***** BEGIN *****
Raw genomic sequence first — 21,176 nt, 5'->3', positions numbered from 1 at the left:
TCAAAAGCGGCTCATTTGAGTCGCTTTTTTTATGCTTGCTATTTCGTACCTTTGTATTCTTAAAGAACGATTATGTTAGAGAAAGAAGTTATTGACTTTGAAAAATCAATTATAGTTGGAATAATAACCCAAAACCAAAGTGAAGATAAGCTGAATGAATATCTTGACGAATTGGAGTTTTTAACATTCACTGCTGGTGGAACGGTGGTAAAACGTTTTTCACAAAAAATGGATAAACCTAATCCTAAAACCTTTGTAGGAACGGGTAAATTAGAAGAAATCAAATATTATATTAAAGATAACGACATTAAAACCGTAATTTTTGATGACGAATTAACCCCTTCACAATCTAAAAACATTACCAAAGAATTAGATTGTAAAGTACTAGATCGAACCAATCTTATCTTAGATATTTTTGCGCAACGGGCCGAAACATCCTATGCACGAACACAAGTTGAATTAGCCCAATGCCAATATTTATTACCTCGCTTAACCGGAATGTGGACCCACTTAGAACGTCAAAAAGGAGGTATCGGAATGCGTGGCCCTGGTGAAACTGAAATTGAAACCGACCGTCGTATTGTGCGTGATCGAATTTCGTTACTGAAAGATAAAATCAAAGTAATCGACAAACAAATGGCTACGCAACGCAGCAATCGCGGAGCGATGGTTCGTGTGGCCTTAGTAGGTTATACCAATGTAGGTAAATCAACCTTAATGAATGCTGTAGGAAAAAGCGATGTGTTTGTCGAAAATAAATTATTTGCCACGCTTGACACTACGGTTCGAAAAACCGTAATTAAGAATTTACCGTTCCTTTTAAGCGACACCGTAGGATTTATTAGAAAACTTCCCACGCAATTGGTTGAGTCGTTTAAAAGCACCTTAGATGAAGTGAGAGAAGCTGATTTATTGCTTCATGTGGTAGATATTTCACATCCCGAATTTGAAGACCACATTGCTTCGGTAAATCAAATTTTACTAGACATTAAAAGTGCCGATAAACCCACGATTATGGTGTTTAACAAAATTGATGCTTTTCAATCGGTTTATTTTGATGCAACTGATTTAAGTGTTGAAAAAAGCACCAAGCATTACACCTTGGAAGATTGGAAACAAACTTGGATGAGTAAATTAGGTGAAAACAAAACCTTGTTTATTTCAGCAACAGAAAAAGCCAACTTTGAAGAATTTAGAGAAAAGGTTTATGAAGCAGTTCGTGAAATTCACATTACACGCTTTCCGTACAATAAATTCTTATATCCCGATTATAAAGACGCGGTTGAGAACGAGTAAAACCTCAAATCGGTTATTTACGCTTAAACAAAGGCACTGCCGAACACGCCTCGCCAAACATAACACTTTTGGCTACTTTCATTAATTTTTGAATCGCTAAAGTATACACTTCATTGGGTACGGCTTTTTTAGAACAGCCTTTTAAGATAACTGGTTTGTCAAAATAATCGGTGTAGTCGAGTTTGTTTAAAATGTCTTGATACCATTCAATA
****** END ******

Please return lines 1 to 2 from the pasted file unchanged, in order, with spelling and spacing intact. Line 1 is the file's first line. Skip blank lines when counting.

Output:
Raw genomic sequence first — 21,176 nt, 5'->3', positions numbered from 1 at the left:
TCAAAAGCGGCTCATTTGAGTCGCTTTTTTTATGCTTGCTATTTCGTACCTTTGTATTCTTAAAGAACGATTATGTTAGAGAAAGAAGTTATTGACTTTGAAAAATCAATTATAGTTGGAATAATAACCCAAAACCAAAGTGAAGATAAGCTGAATGAATATCTTGACGAATTGGAGTTTTTAACATTCACTGCTGGTGGAACGGTGGTAAAACGTTTTTCACAAAAAATGGATAAACCTAATCCTAAAACCTTTGTAGGAACGGGTAAATTAGAAGAAATCAAATATTATATTAAAGATAACGACATTAAAACCGTAATTTTTGATGACGAATTAACCCCTTCACAATCTAAAAACATTACCAAAGAATTAGATTGTAAAGTACTAGATCGAACCAATCTTATCTTAGATATTTTTGCGCAACGGGCCGAAACATCCTATGCACGAACACAAGTTGAATTAGCCCAATGCCAATATTTATTACCTCGCTTAACCGGAATGTGGACCCACTTAGAACGTCAAAAAGGAGGTATCGGAATGCGTGGCCCTGGTGAAACTGAAATTGAAACCGACCGTCGTATTGTGCGTGATCGAATTTCGTTACTGAAAGATAAAATCAAAGTAATCGACAAACAAATGGCTACGCAACGCAGCAATCGCGGAGCGATGGTTCGTGTGGCCTTAGTAGGTTATACCAATGTAGGTAAATCAACCTTAATGAATGCTGTAGGAAAAAGCGATGTGTTTGTCGAAAATAAATTATTTGCCACGCTTGACACTACGGTTCGAAAAACCGTAATTAAGAATTTACCGTTCCTTTTAAGCGACACCGTAGGATTTATTAGAAAACTTCCCACGCAATTGGTTGAGTCGTTTAAAAGCACCTTAGATGAAGTGAGAGAAGCTGATTTATTGCTTCATGTGGTAGATATTTCACATCCCGAATTTGAAGACCACATTGCTTCGGTAAATCAAATTTTACTAGACATTAAAAGTGCCGATAAACCCACGATTATGGTGTTTAACAAAATTGATGCTTTTCAATCGGTTTATTTTGATGCAACTGATTTAAGTGTTGAAAAAAGCACCAAGCATTACACCTTGGAAGATTGGAAACAAACTTGGATGAGTAAATTAGGTGAAAACAAAACCTTGTTTATTTCAGCAACAGAAAAAGCCAACTTTGAAGAATTTAGAGAAAAGGTTTATGAAGCAGTTCGTGAAATTCACATTACACGCTTTCCGTACAATAAATTCTTATATCCCGATTATAAAGACGCGGTTGAGAACGAGTAAAACCTCAAATCGGTTATTTACGCTTAAACAAAGGCACTGCCGAACACGCCTCGCCAAACATAACACTTTTGGCTACTTTCATTAATTTTTGAATCGCTAAAGTATACACTTCATTGGGTACGGCTTTTTTAGAACAGCCTTTTAAGATAACTGGTTTGTCAAAATAATCGGTGTAGTCGAGTTTGTTTAAAATGTCTTGATACCATTCAATA